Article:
Stephanie Meadow has vowed to “play for Dad” when she makes her 2015 debut in the first LPGA major of the season in California today.
With her father and inspiration Robert Meadow battling serious illness, the 23-year old Jordanstown native tees it up in the ANA Inspiration at Mission Hills Country Club in California determined to put in a big performance.
“It’s been tough,” said the bubbly Ulster starlet who finished a sensational third behind Michelle Wie on her professional debut in last year’s US Women’s Open at Pinehurst No 2. “I have been at home taking care of dad and trying to spend as much time as I can with him.
“I picked it back up again recently and I’ve been going for a while so I am just excited to get started again.”
Meadow missed out on her LPGA Tour card after a marathon seven-hole playoff at the Q-School last year and is relying on invitations and Monday qualifiers to get a foothold on the tour this year.
“It was a huge boost to get a place in the field here,” she said from Rancho Mirage in California last night. “It’s a major and it’s got great prize money which could get me up the re-rank. So I’ll be going out and giving it my all — and playing for Dad.”
Meadow’s parents moved lock, stock and barrel to the United States when she was 14 so she could get the experience she needed to raise the level of her game.
“She was winning all the amateur events at home, so we reckoned that it would be better for her to come here and play against the best players in the world,” her father Robert, a retired corporate chief financial officer, told the New York Times last year. “She had run out of competition back home in Ireland.”
The plan worked brilliantly as Stephanie went on to have a stellar amateur career both with Ireland, Great Britain and Ireland and the University of Alabama.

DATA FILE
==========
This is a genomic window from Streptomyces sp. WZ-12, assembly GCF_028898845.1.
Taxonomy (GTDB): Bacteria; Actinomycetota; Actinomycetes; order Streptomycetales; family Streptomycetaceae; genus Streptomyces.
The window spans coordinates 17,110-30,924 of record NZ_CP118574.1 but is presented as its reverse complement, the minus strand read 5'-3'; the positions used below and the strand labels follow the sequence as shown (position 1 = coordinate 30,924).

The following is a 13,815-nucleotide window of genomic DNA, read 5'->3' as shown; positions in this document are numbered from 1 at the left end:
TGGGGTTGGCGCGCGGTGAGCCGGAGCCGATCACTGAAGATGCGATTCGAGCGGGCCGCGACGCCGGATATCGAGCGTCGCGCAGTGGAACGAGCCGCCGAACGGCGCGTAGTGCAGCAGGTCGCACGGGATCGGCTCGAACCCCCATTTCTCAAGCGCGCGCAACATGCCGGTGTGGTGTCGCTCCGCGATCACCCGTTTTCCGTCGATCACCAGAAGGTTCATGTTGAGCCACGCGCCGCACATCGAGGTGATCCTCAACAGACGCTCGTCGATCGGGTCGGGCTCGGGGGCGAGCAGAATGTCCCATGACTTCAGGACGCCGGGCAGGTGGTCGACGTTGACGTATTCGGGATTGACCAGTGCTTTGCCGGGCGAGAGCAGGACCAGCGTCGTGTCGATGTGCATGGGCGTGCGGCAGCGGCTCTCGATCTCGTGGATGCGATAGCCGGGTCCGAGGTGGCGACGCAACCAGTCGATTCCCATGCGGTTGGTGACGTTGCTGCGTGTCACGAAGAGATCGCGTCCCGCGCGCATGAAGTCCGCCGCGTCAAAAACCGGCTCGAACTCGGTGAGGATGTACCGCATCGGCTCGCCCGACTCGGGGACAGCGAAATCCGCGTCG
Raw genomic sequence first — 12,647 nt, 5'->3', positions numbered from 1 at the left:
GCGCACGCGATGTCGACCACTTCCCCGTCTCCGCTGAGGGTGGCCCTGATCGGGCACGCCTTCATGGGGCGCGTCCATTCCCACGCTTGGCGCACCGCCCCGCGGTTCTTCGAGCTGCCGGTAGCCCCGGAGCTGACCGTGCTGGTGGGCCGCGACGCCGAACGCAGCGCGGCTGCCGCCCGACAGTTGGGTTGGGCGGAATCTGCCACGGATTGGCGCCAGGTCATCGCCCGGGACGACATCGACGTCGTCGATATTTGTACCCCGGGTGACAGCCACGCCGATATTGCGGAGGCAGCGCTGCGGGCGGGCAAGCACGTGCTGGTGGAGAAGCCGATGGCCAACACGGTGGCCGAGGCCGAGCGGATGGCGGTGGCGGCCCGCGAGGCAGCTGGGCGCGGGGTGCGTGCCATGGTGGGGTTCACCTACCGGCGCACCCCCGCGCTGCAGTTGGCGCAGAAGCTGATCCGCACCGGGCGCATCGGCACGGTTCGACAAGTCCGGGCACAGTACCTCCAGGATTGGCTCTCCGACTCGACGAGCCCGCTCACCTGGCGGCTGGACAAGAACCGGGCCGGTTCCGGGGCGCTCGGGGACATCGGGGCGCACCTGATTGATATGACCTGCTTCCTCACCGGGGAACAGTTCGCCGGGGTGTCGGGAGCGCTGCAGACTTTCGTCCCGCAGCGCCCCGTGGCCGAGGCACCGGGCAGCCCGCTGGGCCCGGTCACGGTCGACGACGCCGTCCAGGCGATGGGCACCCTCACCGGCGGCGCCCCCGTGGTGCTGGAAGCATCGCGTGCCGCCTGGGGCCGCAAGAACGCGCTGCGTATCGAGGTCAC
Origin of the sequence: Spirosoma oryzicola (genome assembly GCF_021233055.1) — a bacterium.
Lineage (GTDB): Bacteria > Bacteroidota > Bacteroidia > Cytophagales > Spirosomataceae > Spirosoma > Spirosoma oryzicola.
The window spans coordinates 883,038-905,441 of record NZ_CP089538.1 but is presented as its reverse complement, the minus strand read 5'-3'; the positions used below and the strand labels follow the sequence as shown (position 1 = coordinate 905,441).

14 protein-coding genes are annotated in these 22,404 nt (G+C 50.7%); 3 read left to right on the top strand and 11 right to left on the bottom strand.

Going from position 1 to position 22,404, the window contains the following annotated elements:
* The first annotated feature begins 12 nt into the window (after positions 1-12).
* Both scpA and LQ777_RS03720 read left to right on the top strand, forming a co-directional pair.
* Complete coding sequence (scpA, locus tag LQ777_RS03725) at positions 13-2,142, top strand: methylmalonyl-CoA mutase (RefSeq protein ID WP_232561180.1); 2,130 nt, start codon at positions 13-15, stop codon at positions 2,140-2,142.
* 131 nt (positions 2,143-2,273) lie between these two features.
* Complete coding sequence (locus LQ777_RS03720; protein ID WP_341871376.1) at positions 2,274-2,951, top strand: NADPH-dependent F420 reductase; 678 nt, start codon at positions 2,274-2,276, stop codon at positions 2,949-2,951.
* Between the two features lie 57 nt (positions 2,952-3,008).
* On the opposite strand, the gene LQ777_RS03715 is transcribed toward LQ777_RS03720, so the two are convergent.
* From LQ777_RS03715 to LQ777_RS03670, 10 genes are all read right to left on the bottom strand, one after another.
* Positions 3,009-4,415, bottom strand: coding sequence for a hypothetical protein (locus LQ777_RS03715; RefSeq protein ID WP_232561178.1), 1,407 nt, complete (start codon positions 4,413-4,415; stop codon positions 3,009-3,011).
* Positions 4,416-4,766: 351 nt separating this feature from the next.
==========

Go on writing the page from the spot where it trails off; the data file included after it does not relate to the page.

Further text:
Admitting it has been hard to focus on golf given her father’s illness, Meadow recently told BBC Radio in Northern Ireland: “My parents have done everything for me, everything I could ever ask for so I can’t thank them enough, I wouldn’t be anywhere close to where I am today without their support. They’re great.
“I love golf and it has been kind like a bit of heaven on earth for me. It’s been nice to get out and just clear your head and use it as a tool for stress relief. I really do love it.
"I have a passion for it and it helps a lot. Even at a difficult time, golf is very important.”
Her friends on the Irish amateur scene have been wishing her well with Skerries' Maria Dunne summing up the general feeling about the first Irish woman to make a big impact on the professional game.
“I played with her just two years ago and while she is a super ball striker, she is also such a lovely person," Maria said. "I really admire her. The girls will have watched her finishing third in the US Women’s Open last summer and though, ‘I could do this.’ Stephanie is a really lovely person and a great role model for the girls to have.”
Meadow made the field thanks to her top five finish in the US Women's Open and knows that a Top 10 finish would get her into the next LPGA event. She also knows the course, having played it in college.